Autoradiographic study on the regenerative capability of the epithelium lining the center of the cornea after multiple debridements of its peripheral region
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The epithelium lining the center of the cornea is assumed to lack stem cells.The purpose is to investigate by autoradiography the regenerative capability of the epithelium lining the central region of the rabbit cornea following seven scrapings of its peripheral lining, during several months.
After marking the center of the cornea with a 6 mm-diameter trephine, the epithelium outside this area was scraped until reaching the corneoscleral zone. This procedure was repeated seven times on the same eye at intervals of 20 days. One day after the last scraping, 3H-thymidine was injected intravitreally and the corneas processed for autoradiography.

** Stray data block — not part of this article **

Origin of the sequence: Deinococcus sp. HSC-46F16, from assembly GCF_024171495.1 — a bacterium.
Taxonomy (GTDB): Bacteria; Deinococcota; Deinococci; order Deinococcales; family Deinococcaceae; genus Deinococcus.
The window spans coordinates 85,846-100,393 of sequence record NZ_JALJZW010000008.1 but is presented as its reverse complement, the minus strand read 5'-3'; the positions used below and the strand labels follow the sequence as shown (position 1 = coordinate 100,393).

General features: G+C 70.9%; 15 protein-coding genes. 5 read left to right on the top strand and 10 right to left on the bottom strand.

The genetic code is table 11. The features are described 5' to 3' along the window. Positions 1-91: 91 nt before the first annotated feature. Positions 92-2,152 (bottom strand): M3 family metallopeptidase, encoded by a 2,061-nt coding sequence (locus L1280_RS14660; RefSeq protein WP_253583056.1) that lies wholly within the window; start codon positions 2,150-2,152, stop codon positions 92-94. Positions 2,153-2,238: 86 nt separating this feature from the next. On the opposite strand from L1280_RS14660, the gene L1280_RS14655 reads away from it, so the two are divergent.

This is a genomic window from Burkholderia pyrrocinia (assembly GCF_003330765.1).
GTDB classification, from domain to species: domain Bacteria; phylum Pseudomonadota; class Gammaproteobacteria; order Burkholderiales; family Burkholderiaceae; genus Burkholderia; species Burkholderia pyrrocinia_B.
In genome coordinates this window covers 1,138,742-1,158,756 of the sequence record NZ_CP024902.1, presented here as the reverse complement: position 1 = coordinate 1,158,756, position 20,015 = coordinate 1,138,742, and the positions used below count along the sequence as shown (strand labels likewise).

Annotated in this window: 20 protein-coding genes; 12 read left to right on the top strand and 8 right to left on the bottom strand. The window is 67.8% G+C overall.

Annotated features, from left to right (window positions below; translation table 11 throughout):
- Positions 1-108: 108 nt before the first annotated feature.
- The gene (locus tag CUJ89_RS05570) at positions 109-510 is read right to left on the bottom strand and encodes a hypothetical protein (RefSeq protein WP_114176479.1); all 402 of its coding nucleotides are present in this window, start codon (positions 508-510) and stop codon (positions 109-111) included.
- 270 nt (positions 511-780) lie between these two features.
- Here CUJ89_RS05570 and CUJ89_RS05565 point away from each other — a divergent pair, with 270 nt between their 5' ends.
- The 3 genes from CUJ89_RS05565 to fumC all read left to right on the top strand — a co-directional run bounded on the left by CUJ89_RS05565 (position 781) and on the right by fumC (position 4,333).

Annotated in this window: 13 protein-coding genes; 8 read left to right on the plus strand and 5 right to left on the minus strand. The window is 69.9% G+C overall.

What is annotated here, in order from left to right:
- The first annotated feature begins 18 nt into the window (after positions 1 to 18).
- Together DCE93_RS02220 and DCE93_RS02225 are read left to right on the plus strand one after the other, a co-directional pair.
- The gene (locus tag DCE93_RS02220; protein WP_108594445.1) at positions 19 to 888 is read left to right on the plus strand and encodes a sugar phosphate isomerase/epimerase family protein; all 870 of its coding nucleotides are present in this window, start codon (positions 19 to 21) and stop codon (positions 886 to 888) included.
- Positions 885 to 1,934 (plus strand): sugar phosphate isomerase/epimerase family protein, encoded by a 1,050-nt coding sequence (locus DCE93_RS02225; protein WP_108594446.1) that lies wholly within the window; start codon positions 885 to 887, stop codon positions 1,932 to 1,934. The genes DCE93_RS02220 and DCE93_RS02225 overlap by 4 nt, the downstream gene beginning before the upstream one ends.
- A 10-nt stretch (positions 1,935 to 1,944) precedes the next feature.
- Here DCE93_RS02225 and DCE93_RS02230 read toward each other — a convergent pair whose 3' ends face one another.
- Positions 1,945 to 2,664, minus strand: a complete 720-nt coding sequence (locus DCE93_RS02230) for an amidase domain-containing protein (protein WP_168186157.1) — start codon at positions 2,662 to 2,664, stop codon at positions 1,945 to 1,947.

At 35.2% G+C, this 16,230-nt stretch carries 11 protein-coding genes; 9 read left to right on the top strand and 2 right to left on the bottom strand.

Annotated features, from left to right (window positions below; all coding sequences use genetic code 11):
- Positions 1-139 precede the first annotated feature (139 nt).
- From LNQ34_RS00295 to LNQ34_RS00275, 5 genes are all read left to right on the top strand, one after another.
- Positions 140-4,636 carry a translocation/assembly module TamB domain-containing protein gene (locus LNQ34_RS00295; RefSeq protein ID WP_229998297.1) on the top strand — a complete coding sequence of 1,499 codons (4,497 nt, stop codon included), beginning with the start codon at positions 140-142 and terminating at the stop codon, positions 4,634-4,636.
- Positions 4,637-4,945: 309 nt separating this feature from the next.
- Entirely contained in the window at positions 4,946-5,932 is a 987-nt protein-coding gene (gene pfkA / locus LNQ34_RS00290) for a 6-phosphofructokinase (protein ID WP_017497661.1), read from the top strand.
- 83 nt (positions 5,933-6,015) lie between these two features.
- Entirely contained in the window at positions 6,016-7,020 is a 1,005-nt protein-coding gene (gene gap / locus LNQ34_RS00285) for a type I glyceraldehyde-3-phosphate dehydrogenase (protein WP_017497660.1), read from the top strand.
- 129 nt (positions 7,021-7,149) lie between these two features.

At 2 days after injection, the corneal surface was entirely lined by an epithelium made up by two layers of squamous cells, most of them being labeled with the DNA precursor. A multilayered epithelium was visualized at the center with most of its basal cells also labeled. The limbal epithelium had at least two of its layers labeled with the precursor. At 9 days, the multilayered central unscraped epithelium exhibited labeled cells not only in the basal but also in its suprabasal layers. The labeling index (labeled nuclei/100 cells) for its basal stratum was very close to 100%. A similar feature was observed at 16 days, except that the mutilayered central epithelium was seen lining a larger area when compared to the precedent interval and that it exhibited evidences for vertical renewal.
The epithelium lining the central region of the cornea—where it was assumed that stem cells do not exist—exhibited capability for regeneration and self-renewal in spite of seven consecutive debridements of its periphery. No evidence was found for transposition of limbal epithelial cells to the center of the cornea during the early merger of the epithelial sliding fronts.